Jeffrey M. Gratton, C(K)P®
Managing Director & Chief Marketing Officer
SageView Advisory Group
Ben D. Jones
Managing Director – Intermediary Distribution
BMO Global Asset Management
BMO Global Asset Management
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Today, we discuss the topic of re-enrollment for corporate retirement plans. Our guest is Jeff Gratton of SageView Advisory Group, a certified 401(k) professional and one of the most influential retirement plan advisors in the country. There has been a significant body of research over the last decade about the benefits of re-enrollment for plan sponsors and their participants, yet many sponsors remain hesitant to implement automatic re-enrollment. In this episode, we address some of the hesitations that sponsors have towards this feature and identify some successful ways advisors can help committees work through their decision.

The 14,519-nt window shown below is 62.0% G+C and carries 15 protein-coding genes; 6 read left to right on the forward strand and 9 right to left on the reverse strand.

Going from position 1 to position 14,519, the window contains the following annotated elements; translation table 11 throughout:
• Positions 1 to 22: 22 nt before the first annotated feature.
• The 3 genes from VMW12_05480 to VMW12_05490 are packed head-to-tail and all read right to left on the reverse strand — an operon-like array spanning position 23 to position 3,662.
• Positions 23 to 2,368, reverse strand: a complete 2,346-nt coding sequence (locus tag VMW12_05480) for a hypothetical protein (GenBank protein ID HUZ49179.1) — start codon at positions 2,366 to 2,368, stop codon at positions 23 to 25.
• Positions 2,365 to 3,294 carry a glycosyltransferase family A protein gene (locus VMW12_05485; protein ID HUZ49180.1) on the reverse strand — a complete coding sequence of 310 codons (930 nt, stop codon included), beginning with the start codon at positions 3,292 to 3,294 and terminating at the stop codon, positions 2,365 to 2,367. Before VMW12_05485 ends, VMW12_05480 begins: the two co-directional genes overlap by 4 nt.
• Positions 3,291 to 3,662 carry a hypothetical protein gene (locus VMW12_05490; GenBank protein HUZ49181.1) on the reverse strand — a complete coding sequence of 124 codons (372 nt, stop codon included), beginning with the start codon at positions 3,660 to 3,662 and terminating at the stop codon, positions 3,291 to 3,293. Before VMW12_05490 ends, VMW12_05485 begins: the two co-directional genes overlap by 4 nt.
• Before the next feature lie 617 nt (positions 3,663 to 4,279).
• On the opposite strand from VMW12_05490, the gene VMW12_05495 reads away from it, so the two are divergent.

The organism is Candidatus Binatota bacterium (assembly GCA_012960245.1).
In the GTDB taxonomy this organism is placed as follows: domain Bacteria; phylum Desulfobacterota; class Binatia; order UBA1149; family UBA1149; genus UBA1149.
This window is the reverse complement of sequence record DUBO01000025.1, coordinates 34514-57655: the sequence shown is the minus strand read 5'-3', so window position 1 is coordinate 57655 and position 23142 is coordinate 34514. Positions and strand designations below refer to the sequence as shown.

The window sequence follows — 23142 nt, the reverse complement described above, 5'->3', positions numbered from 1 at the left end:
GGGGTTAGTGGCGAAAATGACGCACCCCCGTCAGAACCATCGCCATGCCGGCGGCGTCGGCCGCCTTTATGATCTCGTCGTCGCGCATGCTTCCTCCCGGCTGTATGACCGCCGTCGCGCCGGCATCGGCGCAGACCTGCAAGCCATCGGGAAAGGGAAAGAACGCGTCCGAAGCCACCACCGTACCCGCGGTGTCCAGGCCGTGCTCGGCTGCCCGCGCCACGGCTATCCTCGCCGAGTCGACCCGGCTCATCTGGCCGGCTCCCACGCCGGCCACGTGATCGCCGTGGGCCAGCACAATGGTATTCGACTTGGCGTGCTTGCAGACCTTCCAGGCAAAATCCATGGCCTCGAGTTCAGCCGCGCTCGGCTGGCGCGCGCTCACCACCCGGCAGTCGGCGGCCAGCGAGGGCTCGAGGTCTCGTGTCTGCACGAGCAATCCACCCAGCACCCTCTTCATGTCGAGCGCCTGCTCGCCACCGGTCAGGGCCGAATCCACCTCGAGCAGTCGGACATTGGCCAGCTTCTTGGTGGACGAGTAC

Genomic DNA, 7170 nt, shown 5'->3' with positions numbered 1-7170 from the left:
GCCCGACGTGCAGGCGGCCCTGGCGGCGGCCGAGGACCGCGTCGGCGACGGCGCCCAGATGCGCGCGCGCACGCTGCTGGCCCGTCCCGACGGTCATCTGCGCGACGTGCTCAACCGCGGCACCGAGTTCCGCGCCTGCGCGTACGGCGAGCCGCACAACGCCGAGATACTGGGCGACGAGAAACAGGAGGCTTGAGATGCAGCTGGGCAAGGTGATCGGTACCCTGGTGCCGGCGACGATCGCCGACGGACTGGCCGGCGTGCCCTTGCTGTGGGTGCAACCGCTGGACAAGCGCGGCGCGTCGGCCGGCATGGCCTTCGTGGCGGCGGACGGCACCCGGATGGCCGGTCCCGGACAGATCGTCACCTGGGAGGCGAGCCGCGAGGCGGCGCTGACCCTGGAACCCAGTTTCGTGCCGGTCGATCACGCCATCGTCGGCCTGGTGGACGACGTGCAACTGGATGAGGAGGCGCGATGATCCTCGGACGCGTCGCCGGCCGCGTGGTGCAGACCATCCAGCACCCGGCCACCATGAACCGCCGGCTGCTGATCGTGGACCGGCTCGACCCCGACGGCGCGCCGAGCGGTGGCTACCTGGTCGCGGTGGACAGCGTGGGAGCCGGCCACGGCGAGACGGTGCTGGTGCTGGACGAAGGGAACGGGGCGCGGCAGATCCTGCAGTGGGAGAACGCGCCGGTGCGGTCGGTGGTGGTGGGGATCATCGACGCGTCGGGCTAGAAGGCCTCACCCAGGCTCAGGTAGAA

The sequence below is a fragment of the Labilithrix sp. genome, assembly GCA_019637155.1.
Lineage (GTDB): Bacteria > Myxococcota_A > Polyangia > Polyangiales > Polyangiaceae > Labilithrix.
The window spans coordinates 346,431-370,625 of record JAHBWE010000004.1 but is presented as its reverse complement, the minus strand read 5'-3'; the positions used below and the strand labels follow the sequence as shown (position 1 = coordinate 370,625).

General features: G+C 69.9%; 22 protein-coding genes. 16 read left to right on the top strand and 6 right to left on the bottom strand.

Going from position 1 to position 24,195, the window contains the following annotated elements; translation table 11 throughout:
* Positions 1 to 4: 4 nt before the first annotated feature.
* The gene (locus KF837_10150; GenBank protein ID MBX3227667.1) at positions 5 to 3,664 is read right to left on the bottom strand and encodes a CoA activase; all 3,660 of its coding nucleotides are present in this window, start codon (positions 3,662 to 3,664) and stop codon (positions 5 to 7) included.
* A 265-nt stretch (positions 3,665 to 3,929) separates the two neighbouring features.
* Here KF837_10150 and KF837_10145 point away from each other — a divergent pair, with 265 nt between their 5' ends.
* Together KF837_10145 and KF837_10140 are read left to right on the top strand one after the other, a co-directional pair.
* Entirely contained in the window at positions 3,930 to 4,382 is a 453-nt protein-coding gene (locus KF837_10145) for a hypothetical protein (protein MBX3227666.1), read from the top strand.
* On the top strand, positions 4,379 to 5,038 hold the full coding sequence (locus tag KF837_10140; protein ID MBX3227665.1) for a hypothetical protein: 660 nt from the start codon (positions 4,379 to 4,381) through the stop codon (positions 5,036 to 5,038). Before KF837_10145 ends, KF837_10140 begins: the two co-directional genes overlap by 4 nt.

In this episode:
- What re-enrollment really means
- Why plan sponsors don’t pull the trigger on re-enrollment and what holds them back
- Why simple and clear communication makes the difference
- The concerns that plan sponsors have and how to refute them
- What demographics see the most benefits from re-enrollment
Like what you hear?
Jeff Gratton – For me personally, and for the committee, in what I try to really get them to focus on, is though they may never get credit for it, they are changing people’s lives, in that this 25-year-old would have never gotten in the plan. And that gives the committee a lot of satisfaction. It really shifts the conversations about planned governance and expense ratios and all of the things that are of course extremely important to make sure they’re in good order, but it’s not nearly as important as getting people to participate in the plan and save enough.
Ben Jones – Welcome to Better conversations. Better outcomes. presented by BMO Global Asset Management. I’m Ben Jones.
Matt Smith – And I’m Matt Smith. In each episode we’ll explore topics relative to today’s trusted advisors. Interviewing experts and investigating the world of wealth advising from every angle. We’ll also provide actionable ideas designed to improve outcomes for advisors and their clients.